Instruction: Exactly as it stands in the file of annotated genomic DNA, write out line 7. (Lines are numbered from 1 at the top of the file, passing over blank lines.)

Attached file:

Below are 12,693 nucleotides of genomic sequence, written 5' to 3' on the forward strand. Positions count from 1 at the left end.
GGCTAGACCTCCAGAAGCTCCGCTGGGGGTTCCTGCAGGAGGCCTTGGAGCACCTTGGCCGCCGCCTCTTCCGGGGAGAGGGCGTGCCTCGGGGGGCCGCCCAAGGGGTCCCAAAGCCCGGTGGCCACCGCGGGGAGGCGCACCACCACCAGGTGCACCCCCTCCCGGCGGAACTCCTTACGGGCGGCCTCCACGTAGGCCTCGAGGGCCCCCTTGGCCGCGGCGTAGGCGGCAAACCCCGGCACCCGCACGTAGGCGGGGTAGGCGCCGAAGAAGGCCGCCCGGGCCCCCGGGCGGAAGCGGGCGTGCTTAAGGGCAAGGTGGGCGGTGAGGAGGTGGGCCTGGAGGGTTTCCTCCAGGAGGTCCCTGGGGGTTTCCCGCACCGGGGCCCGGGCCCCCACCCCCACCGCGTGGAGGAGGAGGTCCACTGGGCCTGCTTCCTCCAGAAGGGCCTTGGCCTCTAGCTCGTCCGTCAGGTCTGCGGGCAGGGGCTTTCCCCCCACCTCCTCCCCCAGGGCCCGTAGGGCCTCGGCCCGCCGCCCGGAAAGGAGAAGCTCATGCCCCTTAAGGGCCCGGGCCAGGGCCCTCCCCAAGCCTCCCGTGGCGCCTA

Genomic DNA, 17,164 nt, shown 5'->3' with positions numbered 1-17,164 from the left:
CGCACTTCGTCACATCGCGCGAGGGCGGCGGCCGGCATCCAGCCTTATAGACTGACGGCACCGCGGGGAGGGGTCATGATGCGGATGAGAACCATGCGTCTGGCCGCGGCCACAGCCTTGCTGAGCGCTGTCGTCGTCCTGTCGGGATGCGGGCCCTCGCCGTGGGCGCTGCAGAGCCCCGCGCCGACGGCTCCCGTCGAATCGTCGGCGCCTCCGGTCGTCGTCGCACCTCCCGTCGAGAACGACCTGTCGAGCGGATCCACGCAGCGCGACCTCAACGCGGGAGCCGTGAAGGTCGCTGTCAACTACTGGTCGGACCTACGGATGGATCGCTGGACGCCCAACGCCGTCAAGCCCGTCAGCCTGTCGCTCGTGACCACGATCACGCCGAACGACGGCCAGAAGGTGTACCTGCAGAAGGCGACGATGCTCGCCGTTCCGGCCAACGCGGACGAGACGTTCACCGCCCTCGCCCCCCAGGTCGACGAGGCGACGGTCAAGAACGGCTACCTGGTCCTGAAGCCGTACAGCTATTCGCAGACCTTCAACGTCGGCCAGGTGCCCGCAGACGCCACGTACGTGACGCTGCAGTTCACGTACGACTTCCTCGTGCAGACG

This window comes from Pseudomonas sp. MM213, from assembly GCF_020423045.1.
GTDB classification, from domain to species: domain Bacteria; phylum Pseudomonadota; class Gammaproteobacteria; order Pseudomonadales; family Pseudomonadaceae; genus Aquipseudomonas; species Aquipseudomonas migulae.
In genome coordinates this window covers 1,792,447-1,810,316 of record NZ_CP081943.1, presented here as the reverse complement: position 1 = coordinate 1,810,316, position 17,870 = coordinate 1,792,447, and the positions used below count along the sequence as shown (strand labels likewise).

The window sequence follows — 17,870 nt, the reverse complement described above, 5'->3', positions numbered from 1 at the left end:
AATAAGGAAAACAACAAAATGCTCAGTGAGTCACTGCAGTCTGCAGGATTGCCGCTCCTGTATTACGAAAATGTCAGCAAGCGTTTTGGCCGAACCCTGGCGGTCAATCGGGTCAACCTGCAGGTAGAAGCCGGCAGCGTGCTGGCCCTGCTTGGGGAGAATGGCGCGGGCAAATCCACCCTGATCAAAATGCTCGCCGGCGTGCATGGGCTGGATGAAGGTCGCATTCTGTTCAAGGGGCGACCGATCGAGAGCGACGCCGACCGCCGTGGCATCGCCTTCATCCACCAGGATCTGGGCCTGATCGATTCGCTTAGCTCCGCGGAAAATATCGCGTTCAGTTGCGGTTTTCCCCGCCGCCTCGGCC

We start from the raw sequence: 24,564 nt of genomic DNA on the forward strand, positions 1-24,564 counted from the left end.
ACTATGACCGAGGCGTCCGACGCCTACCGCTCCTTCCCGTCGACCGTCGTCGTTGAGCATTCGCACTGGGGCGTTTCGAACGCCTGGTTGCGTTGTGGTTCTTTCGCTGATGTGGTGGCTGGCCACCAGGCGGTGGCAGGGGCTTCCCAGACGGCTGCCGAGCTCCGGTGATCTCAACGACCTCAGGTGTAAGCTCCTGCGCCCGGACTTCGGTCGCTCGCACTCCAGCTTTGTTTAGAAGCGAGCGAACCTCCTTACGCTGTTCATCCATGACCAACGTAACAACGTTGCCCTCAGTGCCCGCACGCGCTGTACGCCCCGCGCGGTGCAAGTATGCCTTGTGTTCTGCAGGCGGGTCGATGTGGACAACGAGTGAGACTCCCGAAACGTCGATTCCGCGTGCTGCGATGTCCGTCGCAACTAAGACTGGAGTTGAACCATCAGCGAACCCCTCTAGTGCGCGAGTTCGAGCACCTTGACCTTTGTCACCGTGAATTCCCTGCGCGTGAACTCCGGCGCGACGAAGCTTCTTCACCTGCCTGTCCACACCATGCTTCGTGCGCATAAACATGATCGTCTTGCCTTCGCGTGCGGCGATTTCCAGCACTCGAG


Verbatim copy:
In genome coordinates this window covers 1,792,447-1,810,316 of record NZ_CP081943.1, presented here as the reverse complement: position 1 = coordinate 1,810,316, position 17,870 = coordinate 1,792,447, and the positions used below count along the sequence as shown (strand labels likewise).